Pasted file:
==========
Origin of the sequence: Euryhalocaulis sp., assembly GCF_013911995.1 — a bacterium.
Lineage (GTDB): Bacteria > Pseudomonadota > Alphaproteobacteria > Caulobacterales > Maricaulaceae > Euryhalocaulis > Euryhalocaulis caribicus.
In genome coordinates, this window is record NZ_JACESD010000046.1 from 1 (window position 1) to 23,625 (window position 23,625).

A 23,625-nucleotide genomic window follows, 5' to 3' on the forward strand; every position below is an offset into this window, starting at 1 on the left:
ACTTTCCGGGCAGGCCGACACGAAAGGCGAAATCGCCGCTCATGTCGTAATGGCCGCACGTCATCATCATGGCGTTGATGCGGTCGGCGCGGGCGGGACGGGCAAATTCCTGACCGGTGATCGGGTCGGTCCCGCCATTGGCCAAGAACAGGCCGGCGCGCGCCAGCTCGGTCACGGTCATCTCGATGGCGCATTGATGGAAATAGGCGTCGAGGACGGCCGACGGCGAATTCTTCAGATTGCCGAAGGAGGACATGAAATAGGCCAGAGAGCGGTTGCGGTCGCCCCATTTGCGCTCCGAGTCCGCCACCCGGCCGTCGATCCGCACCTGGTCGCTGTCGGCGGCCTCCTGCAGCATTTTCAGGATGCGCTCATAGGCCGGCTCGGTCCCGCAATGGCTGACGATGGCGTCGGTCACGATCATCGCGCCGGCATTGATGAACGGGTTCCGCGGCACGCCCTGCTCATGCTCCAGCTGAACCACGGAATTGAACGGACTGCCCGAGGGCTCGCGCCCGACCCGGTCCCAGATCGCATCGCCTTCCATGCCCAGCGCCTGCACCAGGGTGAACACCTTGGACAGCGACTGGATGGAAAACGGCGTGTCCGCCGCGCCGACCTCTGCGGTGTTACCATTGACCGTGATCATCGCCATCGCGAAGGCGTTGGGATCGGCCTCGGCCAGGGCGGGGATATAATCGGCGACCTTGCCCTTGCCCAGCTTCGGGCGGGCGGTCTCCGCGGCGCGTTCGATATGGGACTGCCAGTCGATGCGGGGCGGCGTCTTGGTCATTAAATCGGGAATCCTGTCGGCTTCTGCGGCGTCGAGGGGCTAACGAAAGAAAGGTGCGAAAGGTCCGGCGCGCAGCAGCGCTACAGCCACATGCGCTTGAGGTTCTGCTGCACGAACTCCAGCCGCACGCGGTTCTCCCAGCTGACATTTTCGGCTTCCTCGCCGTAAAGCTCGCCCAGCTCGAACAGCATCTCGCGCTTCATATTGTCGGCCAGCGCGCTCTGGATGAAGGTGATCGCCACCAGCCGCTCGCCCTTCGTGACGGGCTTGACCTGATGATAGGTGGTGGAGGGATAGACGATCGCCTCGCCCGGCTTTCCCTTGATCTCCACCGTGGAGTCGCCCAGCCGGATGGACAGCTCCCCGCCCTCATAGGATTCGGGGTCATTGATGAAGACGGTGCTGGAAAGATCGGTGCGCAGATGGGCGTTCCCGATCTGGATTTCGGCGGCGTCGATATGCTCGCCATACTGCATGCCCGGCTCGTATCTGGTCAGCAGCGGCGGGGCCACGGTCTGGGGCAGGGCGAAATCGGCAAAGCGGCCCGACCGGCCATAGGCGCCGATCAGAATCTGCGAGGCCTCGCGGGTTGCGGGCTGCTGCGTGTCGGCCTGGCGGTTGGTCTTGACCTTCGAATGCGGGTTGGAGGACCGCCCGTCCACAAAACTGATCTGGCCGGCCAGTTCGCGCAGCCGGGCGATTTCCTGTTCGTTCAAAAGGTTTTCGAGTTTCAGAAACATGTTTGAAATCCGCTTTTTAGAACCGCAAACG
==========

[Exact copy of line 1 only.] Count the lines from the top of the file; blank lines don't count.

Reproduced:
Origin of the sequence: Euryhalocaulis sp., assembly GCF_013911995.1 — a bacterium.